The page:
AUTHOR’S NOTE: This post has been edited to reflect updated information available later on Wednesday.
Do a Google search today for Alamance County Commissioner Tim Sutton. Make sure to add the Alamance County commissioner part in order to avoid confusion with the movie director of the same name. Here’s what you find. He’s famous.
Yes, the Tim Sutton who Monday night referred to Antebellum slaves as “workers” during a meeting of the Board of Commissioners, is a well-known figure today, and I’m talking nationally. Probably not the best or most positive economic and cultural news Alamance County has had lately. Then again, this area hasn’t had much to crow about in a while in that regard.
This Google search today will uncover links to stories about Sutton in the Washington Post, New York Times, Sacramento Bee, Raleigh News & Observer, Charlotte Observer, Durham Herald, Boston Herald, TWC News, RawStory.com, Miami Herald, the Associated Press, and, well, the list goes on and on. His sudden celebrity is related to what used to be all the wrong reasons. In today’s America who the hell knows?
The Burlington Times-News story about Sutton’s comments — and I’ve written about him for years prior to this — landed late Monday night online and early Tuesday morning. It spread like a poison oak infection. I wrote about it yesterday. in a post called “The disturbing disconnect of a county politician.” Tuesday night Sutton sent me an email with a link to a follow up story in my former newspaper. The email was slugged the same as the headline to the TN story, “Sutton: I was talking about one farm.” The only note to me in the email stated, “Good article . . . perfect context.” I told him I would check it out.
While I’m certainly no expert on the subject of Antebellum history, I think the fresh context doesn’t help him much. First and foremost, he has no documentation to back up his contentions. No criticism intended of that. It’s not unusual. Families have always relied on oral histories to report their stories to generations of members. I’m relatively sure it’s what he was told. At first I thought Sutton had no true idea of whether those on his ancestors’ farm were enslaved or free men and women working farm jobs for actual pay (I’d bet on minimal pay, too). And my first thought was that he was actually referring to life after the Civil War when slavery had ended. Wednesday night Sutton confirmed in another email that this was indeed the case. Then workers would be the correct application, even if his view of their lives is somewhat unrealistic.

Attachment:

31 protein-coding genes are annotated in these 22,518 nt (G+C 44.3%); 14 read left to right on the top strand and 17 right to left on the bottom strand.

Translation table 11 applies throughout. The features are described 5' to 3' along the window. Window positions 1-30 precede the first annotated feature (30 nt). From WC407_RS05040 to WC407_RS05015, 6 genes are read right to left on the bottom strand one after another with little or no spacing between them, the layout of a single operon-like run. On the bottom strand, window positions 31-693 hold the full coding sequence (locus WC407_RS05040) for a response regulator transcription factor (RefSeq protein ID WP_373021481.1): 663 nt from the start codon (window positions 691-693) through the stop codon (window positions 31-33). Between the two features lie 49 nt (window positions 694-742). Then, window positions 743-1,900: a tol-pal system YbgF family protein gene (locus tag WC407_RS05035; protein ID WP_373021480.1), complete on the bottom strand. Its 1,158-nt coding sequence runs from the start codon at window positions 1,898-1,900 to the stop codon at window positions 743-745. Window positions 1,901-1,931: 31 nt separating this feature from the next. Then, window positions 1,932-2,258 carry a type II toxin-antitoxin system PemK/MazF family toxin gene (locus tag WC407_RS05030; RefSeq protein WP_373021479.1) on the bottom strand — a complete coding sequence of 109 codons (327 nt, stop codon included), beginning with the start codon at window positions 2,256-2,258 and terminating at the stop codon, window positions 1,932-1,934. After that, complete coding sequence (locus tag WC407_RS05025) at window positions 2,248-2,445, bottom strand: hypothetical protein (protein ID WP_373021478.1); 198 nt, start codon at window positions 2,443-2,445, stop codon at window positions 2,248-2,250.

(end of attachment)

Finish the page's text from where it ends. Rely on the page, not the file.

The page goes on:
For the record, though, based on my quick research it was possible for free black people to be employed before the end of the Civil War. In North Carolina the free black population was a little more than 30,000 in 1860 or 10 percent of the black population in the state, according to Walter Boyd, a historian in Alamance County. That’s higher than I suspected. In fact, upon further research it appears the free black population in that same period was higher in the South than the North.
During our back and forth on social media Boyd wrote, “I haven’t researched the laws of that period, and while restrictions were placed on free blacks following Nat Turner’s rebellion in Virginia, I haven’t heard of a law restricting whether a free black person could work for hire.”
But conditions were not significantly better just prior to, during and immediately after the Civil War for free black people in the South. I found this passage on the PBS website headlined, “Conditions of Antebellum slavery” to be interesting in terms of discussions about the pervasive nature of what is now known as “white privilege” that still exists. There is little doubt that it began with slavery but it extended beyond the parameters of actual slaveowners. Here is the paragraph.
The standard image of Southern slavery is that of a large plantation with hundreds of slaves. In fact, such situations were rare. Fully 3/4 of Southern whites did not even own slaves; of those who did, 88% owned twenty or fewer. Whites who did not own slaves were primarily yeoman farmers. Practically speaking, the institution of slavery did not help these people. And yet most non-slaveholding white Southerners identified with and defended the institution of slavery. Though many resented the wealth and power of the large slaveholders, they aspired to own slaves themselves and to join the privileged ranks. In addition, slavery gave the farmers a group of people to feel superior to. They may have been poor, but they were not slaves, and they were not black. They gained a sense of power simply by being white.